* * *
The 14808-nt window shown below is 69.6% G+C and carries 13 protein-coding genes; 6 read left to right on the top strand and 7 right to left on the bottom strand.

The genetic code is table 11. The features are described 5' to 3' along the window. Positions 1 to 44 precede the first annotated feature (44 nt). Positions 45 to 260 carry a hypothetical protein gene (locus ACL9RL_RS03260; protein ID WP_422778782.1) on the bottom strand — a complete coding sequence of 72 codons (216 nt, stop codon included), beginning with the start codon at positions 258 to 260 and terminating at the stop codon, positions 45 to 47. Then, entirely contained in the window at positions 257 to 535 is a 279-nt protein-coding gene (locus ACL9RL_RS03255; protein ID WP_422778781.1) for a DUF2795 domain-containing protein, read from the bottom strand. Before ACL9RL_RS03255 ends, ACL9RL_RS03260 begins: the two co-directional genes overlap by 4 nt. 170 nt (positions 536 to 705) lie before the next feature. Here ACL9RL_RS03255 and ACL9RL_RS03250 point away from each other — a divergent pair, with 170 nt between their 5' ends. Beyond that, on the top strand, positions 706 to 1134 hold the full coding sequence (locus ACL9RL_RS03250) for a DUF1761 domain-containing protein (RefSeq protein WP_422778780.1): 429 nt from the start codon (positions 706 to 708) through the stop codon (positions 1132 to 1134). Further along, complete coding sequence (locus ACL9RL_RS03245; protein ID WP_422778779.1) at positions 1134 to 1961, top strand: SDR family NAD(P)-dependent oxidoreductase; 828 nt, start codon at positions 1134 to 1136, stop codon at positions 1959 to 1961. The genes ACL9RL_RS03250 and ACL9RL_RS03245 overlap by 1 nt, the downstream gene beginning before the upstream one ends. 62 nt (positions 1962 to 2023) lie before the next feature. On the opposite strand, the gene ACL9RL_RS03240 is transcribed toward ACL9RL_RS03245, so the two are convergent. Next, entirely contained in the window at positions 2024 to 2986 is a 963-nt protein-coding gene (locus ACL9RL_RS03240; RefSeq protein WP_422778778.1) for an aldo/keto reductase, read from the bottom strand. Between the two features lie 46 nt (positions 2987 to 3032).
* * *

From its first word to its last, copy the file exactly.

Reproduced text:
The 14808-nt window shown below is 69.6% G+C and carries 13 protein-coding genes; 6 read left to right on the top strand and 7 right to left on the bottom strand.

The genetic code is table 11. The features are described 5' to 3' along the window. Positions 1 to 44 precede the first annotated feature (44 nt). Positions 45 to 260 carry a hypothetical protein gene (locus ACL9RL_RS03260; protein ID WP_422778782.1) on the bottom strand — a complete coding sequence of 72 codons (216 nt, stop codon included), beginning with the start codon at positions 258 to 260 and terminating at the stop codon, positions 45 to 47. Then, entirely contained in the window at positions 257 to 535 is a 279-nt protein-coding gene (locus ACL9RL_RS03255; protein ID WP_422778781.1) for a DUF2795 domain-containing protein, read from the bottom strand. Before ACL9RL_RS03255 ends, ACL9RL_RS03260 begins: the two co-directional genes overlap by 4 nt. 170 nt (positions 536 to 705) lie before the next feature. Here ACL9RL_RS03255 and ACL9RL_RS03250 point away from each other — a divergent pair, with 170 nt between their 5' ends. Beyond that, on the top strand, positions 706 to 1134 hold the full coding sequence (locus ACL9RL_RS03250) for a DUF1761 domain-containing protein (RefSeq protein WP_422778780.1): 429 nt from the start codon (positions 706 to 708) through the stop codon (positions 1132 to 1134). Further along, complete coding sequence (locus ACL9RL_RS03245; protein ID WP_422778779.1) at positions 1134 to 1961, top strand: SDR family NAD(P)-dependent oxidoreductase; 828 nt, start codon at positions 1134 to 1136, stop codon at positions 1959 to 1961. The genes ACL9RL_RS03250 and ACL9RL_RS03245 overlap by 1 nt, the downstream gene beginning before the upstream one ends. 62 nt (positions 1962 to 2023) lie before the next feature. On the opposite strand, the gene ACL9RL_RS03240 is transcribed toward ACL9RL_RS03245, so the two are convergent. Next, entirely contained in the window at positions 2024 to 2986 is a 963-nt protein-coding gene (locus ACL9RL_RS03240; RefSeq protein WP_422778778.1) for an aldo/keto reductase, read from the bottom strand. Between the two features lie 46 nt (positions 2987 to 3032).